Having been raised in California, one finds other means of gauging the progress of the seasons. While the rest of the country may be gripped in un-seasonal late snow, the rainy season here has just begun. January is reliably clear enough to bring fine broccoli to market. Mid-February, those weeks threatened by heavy rain, is marked by the appearance of blood oranges at the grocer. Last year, I attempted to unite these seasonal indicators in one dish. I was quite fond of the result, and have recently revisited this marriage of winter vegetable and winter fruit.

The dark red sections of blood orange provide an appealing contrast to the shards of green broccoli. The sweet, slightly tart sauce of the blood oranges and ginger and other spices balance well with the taste of the broccoli.

Ingredients Method
  1. Wash the broccoli. Select a point at the base of the crown and cut off the stem. Pare each floret from the crown. Cut the thick outer skin from the stems and slice the tender heart into sticks. Set the florets and the sticks aside.
    (If including tofu, slice each flat cake in half, then into diamonds or triangles. Place the tofu with the broccoli.)
  2. Peel the blood oranges. If patient, slice into the sections and remove the skin from the pulp; reserve the pulp. Or, once tired of this thankless task, section the remaining blood orange and cut the sections into thirds. Set the blood oranges aside.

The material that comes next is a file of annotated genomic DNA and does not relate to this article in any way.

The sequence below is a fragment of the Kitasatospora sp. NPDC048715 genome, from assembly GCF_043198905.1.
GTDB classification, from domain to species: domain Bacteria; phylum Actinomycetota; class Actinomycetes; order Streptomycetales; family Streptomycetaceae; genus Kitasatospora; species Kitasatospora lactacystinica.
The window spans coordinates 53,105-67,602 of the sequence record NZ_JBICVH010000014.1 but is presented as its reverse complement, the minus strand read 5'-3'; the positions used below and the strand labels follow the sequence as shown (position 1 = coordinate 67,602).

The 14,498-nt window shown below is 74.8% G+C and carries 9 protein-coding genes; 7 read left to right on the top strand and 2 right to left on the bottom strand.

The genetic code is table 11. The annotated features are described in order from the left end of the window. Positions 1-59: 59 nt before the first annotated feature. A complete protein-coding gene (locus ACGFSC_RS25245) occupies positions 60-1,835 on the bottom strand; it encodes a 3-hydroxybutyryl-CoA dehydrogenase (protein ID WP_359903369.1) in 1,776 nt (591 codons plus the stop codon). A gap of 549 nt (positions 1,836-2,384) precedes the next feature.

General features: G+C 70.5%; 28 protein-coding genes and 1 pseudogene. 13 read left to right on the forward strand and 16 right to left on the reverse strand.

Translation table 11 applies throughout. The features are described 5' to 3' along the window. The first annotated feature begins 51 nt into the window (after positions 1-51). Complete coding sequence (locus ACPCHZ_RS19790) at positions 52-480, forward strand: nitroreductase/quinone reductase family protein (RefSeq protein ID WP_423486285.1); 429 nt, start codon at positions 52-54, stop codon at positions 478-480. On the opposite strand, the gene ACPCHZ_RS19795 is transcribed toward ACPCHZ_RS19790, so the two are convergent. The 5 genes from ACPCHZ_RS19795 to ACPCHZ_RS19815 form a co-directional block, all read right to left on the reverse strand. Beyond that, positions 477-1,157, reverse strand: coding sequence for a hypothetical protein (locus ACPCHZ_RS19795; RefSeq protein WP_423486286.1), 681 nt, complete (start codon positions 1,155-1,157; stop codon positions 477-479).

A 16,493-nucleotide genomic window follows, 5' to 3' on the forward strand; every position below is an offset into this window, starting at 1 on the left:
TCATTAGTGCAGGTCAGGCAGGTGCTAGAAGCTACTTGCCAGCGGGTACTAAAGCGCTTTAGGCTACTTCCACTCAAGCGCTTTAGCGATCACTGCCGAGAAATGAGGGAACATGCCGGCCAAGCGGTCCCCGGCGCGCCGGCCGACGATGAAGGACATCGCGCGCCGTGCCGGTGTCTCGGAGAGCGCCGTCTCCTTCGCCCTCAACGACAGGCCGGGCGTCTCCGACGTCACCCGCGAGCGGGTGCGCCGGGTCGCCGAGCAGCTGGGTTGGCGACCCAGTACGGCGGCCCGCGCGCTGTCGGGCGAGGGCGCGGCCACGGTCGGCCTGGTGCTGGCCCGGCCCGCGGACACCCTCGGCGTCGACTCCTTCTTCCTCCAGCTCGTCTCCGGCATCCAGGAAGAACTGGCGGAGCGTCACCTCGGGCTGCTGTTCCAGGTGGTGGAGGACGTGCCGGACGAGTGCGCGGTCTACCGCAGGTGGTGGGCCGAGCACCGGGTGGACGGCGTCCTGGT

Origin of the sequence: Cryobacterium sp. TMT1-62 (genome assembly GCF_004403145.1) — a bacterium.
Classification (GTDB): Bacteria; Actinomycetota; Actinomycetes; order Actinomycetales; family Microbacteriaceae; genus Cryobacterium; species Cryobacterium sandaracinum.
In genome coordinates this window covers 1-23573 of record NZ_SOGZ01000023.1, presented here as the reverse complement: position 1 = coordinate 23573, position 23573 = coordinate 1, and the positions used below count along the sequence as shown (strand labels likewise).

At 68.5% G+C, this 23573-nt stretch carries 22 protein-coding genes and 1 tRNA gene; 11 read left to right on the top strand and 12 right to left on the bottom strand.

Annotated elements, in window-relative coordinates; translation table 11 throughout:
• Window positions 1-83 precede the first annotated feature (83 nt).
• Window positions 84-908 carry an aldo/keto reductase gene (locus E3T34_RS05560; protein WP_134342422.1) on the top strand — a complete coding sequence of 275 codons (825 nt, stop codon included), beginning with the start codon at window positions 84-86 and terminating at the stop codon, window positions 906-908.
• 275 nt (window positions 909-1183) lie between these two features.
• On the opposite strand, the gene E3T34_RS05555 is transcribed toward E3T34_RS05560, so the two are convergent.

3. Wash the scallions and slice the white section into small rounds. Put the sliced scallions into a bowl. Pour vegetable broth, soy sauces, and xiao sheng over the scallions. Mix in the cornstarch.
  4. Shell the garlic cloves and smash them with the flat of a knife. Place them, along with the green ends of the scallions, the ginger coins, and any dried chili peppers in the wok. Pour a few tablespoons of vegetable oil over the aromatics.
  5. Set the wok over high heat. As the oil heats, move it around the wok to coat the sides. When the spices "foam" in the hot oil, throw in the broccoli (and tofu) and stir to toss them in the oil.
  6. After a minute or two, the broccoli should be seared and smell "toasted", add the blood oranges and toss twice.
  7. Pour the sauce into the wok and toss to coat the broccoli. Move the broccoli (and tofu) to the sides of the wok so the sauce can come to boil in the middle.
  8. Once the sauce has thickened, toss the broccoli (and tofu) again and turn off the heat. Remove to a serving bowl or dish, pour the sauce over.

The North American vegetarian lifestyle seems to rely on single pot meals. Further, there is an assumption among Americans that the cooking technique "stir-fry" means a mixture of many different ingredients in the wok, perhaps covered with a sweet sauce. The synthesis of these two dreadful culinary ideas leads to "veggie stir-frys" that consist of an unplanned medley of whatever was discovered in the refrigerator before it composts. This deplorable state of culinary affairs is an abomination unto Martin Yan and ought to be avoided at all costs.

I normally cook this recipe as a part of a three or four dish dinner, with white rice. However, when I'm feeling lazy, the addition of pressed tofu turns this dish into a very fine single pot meal, to my own chagrin.

iamkaym notes A Thai friend who taught me to stir-fry emphasized that whenever an unexpected guest arrived you don't add more or something else to the pot, you add another simple dish to the meal.

Recipes from A to E
Chinese Recipes
Vegetable Recipes
Vegetarian Recipes
Vegan Recipes
Things to do with tofu
Vegetarian meals that aren't just brown gack

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